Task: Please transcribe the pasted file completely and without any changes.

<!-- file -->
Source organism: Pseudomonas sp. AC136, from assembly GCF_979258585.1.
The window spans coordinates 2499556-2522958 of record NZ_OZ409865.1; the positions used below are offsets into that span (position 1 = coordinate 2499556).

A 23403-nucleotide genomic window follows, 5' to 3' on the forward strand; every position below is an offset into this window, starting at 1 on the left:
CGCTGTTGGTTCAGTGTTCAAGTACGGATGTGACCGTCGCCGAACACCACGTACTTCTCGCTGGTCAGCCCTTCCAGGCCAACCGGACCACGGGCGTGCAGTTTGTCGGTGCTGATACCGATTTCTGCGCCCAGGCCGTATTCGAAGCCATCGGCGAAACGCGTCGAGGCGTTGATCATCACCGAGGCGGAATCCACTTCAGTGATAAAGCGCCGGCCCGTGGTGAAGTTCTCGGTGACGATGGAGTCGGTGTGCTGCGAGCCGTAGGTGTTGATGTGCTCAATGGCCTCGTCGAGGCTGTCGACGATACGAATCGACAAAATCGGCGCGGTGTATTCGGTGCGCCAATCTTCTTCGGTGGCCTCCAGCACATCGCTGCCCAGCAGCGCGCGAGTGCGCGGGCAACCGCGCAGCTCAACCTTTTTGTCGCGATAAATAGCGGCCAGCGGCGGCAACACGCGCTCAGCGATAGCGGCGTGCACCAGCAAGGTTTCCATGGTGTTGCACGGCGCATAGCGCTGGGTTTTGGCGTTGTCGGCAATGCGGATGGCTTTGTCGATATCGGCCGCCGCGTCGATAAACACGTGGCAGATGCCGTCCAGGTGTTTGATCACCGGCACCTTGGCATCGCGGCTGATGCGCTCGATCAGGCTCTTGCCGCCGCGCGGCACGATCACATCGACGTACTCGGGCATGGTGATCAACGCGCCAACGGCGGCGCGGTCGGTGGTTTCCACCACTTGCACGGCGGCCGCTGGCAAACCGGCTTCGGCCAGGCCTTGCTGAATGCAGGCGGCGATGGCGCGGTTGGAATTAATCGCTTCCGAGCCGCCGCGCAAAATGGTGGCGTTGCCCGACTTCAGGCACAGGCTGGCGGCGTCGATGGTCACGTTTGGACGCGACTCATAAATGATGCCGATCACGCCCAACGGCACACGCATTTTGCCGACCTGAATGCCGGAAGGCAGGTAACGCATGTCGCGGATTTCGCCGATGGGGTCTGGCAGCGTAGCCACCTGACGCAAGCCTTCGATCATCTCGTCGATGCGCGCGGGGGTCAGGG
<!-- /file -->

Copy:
Source organism: Pseudomonas sp. AC136, from assembly GCF_979258585.1.
The window spans coordinates 2499556-2522958 of record NZ_OZ409865.1; the positions used below are offsets into that span (position 1 = coordinate 2499556).

A 23403-nucleotide genomic window follows, 5' to 3' on the forward strand; every position below is an offset into this window, starting at 1 on the left:
CGCTGTTGGTTCAGTGTTCAAGTACGGATGTGACCGTCGCCGAACACCACGTACTTCTCGCTGGTCAGCCCTTCCAGGCCAACCGGACCACGGGCGTGCAGTTTGTCGGTGCTGATACCGATTTCTGCGCCCAGGCCGTATTCGAAGCCATCGGCGAAACGCGTCGAGGCGTTGATCATCACCGAGGCGGAATCCACTTCAGTGATAAAGCGCCGGCCCGTGGTGAAGTTCTCGGTGACGATGGAGTCGGTGTGCTGCGAGCCGTAGGTGTTGATGTGCTCAATGGCCTCGTCGAGGCTGTCGACGATACGAATCGACAAAATCGGCGCGGTGTATTCGGTGCGCCAATCTTCTTCGGTGGCCTCCAGCACATCGCTGCCCAGCAGCGCGCGAGTGCGCGGGCAACCGCGCAGCTCAACCTTTTTGTCGCGATAAATAGCGGCCAGCGGCGGCAACACGCGCTCAGCGATAGCGGCGTGCACCAGCAAGGTTTCCATGGTGTTGCACGGCGCATAGCGCTGGGTTTTGGCGTTGTCGGCAATGCGGATGGCTTTGTCGATATCGGCCGCCGCGTCGATAAACACGTGGCAGATGCCGTCCAGGTGTTTGATCACCGGCACCTTGGCATCGCGGCTGATGCGCTCGATCAGGCTCTTGCCGCCGCGCGGCACGATCACATCGACGTACTCGGGCATGGTGATCAACGCGCCAACGGCGGCGCGGTCGGTGGTTTCCACCACTTGCACGGCGGCCGCTGGCAAACCGGCTTCGGCCAGGCCTTGCTGAATGCAGGCGGCGATGGCGCGGTTGGAATTAATCGCTTCCGAGCCGCCGCGCAAAATGGTGGCGTTGCCCGACTTCAGGCACAGGCTGGCGGCGTCGATGGTCACGTTTGGACGCGACTCATAAATGATGCCGATCACGCCCAACGGCACACGCATTTTGCCGACCTGAATGCCGGAAGGCAGGTAACGCATGTCGCGGATTTCGCCGATGGGGTCTGGCAGCGTAGCCACCTGACGCAAGCCTTCGATCATCTCGTCGATGCGCGCGGGGGTCAGGG